This book explores the idea of the poetic in radio and sound as well as the concept of pure sound as poetry, both historically and within a contemporary perspective, examining examples of makers and works internationally.
The work examines the development of poetic forms in sound broadcasting historically and geographically through chapters taking narrative themes. It includes primary source material gathered through interviews conducted by the author with distinguished producers and poets. Among these are producers Piers Plowright, Matt Thompson, Alan Hall, Simon Elmes and Julian May (UK) Edwin Brys, (Belgium) Hildegard Westerkamp (Germany/Canada) Chris Brookes (Canada) Robyn Ravlitch, Michael Ladd and Kaye Mortley (Australia) as well as poets, including Michael Symmons Roberts and Jeremy Hooker. There is a chapter on the poetic sound in the natural world, which focuses in particular on the work of the renowned UK sound recordist, Chris Watson.
Alongside audio poetry, the book discusses the spoken word including documentaries and public announcements, the radio feature, soundscapes, sonic art with contributions from key figures such as Colin Black (Australia) and Marcus Leadley (UK)and the poetry of the vernacular in speech and sound. It considers new platforms for listening including podcasts and developments in mobile technologies, examining the work of current practitioners including Francesca Panetta, who is responsible for The Guardian's podcasts as well as the award-winning Hackney Podcast, and Tim Wright.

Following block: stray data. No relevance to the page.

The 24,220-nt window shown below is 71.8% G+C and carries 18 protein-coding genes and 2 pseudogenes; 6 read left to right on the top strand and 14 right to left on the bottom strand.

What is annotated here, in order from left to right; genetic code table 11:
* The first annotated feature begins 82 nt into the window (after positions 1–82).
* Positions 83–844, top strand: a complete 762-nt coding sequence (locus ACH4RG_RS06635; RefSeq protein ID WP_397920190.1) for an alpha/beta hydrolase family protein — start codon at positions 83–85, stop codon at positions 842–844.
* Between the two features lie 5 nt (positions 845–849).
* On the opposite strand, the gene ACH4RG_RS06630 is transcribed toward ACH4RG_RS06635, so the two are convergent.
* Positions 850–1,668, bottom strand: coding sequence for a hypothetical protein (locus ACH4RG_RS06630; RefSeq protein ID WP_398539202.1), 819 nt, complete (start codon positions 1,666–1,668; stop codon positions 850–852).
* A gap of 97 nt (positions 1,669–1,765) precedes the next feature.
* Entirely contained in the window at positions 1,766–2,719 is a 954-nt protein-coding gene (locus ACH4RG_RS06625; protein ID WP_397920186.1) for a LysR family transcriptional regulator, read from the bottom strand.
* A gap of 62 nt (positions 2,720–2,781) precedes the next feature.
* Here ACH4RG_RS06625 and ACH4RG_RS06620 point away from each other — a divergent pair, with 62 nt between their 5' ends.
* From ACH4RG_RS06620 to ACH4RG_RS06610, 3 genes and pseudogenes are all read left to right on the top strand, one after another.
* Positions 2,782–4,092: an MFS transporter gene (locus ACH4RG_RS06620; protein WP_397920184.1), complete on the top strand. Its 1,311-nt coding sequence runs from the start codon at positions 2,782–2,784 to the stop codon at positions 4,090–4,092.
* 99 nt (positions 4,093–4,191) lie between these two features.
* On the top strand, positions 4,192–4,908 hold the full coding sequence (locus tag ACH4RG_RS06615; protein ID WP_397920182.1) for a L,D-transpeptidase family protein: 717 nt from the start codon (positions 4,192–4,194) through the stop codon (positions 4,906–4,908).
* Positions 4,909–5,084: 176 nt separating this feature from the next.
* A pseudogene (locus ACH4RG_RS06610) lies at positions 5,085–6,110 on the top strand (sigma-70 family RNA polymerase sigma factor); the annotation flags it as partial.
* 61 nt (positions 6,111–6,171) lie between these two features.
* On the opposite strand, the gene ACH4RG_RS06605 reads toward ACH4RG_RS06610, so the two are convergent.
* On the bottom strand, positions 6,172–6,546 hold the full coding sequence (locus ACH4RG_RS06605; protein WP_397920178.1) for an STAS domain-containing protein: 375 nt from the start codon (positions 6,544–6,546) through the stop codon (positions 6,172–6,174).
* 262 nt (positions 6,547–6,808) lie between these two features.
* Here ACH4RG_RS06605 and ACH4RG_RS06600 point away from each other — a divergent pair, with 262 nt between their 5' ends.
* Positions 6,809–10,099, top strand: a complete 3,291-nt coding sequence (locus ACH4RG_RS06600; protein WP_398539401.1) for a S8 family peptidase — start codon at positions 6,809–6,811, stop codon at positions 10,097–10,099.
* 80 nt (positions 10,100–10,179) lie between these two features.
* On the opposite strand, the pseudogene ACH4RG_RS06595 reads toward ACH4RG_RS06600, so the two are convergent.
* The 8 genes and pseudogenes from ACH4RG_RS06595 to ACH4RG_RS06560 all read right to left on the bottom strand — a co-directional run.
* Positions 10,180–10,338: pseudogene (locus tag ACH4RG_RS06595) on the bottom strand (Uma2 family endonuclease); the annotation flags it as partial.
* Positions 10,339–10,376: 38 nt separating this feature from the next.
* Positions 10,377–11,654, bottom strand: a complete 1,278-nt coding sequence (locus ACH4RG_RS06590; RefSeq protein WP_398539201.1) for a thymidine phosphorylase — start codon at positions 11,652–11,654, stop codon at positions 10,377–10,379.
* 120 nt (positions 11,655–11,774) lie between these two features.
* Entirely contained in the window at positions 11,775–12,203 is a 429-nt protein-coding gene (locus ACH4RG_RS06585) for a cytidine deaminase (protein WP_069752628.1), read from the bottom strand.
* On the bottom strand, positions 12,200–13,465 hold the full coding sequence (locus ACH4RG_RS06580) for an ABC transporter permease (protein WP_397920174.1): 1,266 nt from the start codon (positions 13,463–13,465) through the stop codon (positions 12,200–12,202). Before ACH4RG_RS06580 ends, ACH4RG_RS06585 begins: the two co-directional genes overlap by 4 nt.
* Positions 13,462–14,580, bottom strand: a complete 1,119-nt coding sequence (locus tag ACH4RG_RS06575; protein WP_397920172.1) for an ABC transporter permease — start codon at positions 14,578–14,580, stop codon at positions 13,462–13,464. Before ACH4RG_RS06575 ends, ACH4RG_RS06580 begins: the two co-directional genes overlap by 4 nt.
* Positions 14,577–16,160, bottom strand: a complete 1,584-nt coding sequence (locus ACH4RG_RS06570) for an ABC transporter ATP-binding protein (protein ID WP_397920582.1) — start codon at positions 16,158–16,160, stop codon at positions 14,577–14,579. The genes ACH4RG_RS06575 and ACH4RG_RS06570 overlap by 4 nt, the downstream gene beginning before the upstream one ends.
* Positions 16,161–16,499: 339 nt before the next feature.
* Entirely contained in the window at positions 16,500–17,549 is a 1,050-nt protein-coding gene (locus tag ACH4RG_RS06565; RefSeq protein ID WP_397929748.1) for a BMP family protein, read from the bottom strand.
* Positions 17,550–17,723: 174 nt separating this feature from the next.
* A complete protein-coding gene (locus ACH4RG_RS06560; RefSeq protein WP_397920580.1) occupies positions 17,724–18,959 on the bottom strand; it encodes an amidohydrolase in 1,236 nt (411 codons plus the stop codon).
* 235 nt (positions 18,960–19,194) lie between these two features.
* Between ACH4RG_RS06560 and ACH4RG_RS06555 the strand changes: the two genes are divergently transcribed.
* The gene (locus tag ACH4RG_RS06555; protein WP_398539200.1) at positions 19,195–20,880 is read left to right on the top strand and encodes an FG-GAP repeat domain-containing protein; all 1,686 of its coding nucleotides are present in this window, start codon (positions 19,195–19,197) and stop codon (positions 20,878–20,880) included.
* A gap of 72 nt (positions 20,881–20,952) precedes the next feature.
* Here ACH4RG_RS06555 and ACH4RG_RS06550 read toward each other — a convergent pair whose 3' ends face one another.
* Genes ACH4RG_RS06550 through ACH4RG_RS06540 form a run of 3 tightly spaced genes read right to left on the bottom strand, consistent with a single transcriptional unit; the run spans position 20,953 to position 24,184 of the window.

'This book will be a lasting treasure for students, professionals and artists in the field of radio and sound programme making. It is a brilliant and masterful achievement.' - Tim Crook, Goldsmiths, University of London, UK
'Should be the classic in its field.' - Michael Symmons Roberts, Poet, Radio Producer
'Beautifully written. For me this will remain an important reference book, a standard text to be returned to for authoritative advice.' - Paul Wilson, Curator, Radio, British Library Sound Archive
Introduction 1. Poets and the Interpretation of Sound 2. Early Radio 3. Stylised Reality: the Radio Feature 4. Radio Ballads 5. The Spoken Word: Documentary and More 6. Soundscapes 7. The Music of Nature: Location Recording 8. Pure Sound, Pure Poetry? The Composition of Radio Sound Conclusion